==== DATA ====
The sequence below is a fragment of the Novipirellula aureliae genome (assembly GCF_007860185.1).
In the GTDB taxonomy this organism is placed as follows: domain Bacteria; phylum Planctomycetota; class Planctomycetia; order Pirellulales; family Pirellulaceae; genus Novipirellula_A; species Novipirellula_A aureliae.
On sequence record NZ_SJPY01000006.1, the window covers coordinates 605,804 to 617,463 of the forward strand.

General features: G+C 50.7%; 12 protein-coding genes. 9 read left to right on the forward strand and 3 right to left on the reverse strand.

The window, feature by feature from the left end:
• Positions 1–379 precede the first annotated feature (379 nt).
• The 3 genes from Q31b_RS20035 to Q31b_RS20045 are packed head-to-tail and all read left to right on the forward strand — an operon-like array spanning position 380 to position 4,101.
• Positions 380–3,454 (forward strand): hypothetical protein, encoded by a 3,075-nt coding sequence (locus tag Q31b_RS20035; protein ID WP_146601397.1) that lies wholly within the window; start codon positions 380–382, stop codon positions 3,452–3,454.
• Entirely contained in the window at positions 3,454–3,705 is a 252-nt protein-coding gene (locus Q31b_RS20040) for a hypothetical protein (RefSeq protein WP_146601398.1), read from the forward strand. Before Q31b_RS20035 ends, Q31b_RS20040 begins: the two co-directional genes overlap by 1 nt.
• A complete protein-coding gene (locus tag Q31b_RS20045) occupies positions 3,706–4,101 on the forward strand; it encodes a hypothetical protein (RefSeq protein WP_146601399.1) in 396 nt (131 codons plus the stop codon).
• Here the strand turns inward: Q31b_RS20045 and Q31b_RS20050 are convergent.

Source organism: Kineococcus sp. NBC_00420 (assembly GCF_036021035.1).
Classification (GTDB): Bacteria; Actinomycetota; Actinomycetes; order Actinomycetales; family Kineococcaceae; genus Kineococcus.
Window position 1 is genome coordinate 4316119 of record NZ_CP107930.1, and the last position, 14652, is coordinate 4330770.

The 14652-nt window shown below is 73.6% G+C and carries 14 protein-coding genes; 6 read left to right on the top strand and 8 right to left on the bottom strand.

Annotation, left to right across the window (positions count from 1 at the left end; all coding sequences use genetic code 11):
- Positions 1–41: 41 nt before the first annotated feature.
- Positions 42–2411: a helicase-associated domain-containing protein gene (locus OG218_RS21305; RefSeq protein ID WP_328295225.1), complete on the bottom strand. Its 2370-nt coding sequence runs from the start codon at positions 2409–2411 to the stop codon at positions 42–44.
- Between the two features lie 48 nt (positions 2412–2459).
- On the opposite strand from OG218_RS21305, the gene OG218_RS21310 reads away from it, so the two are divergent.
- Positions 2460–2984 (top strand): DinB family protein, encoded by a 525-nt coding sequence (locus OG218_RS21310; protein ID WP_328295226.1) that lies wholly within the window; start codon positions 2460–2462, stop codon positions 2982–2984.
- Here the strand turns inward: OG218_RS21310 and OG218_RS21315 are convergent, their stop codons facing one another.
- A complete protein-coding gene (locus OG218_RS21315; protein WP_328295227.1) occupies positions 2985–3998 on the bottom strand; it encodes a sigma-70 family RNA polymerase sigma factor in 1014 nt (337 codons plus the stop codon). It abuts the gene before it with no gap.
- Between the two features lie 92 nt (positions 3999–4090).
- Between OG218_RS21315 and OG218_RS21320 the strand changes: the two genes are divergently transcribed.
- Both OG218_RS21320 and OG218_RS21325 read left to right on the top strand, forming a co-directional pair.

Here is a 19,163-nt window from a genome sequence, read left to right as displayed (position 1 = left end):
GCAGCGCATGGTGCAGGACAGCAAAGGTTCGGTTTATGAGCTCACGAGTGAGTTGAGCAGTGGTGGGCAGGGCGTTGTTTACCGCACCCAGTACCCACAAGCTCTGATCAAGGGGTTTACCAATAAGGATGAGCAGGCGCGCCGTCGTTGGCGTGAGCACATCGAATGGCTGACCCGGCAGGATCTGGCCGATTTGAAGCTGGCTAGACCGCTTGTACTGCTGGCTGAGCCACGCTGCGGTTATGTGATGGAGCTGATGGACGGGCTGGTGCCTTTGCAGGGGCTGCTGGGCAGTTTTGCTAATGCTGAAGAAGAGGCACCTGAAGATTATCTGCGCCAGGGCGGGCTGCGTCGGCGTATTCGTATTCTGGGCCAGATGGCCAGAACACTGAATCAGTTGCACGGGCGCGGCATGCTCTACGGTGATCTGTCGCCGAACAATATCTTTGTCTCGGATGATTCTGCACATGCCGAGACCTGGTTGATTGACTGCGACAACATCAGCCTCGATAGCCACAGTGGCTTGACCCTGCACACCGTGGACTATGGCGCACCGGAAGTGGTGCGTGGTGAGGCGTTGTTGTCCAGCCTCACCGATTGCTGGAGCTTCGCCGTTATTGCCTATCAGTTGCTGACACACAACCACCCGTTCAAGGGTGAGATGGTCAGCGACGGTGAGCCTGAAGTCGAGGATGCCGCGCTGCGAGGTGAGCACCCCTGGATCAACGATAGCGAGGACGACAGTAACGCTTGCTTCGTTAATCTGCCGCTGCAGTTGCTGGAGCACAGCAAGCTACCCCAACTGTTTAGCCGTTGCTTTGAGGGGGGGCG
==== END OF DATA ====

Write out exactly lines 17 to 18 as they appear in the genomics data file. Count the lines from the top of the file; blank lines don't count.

- Positions 1–41: 41 nt before the first annotated feature.
- Positions 42–2411: a helicase-associated domain-containing protein gene (locus OG218_RS21305; RefSeq protein ID WP_328295225.1), complete on the bottom strand. Its 2370-nt coding sequence runs from the start codon at positions 2409–2411 to the stop codon at positions 42–44.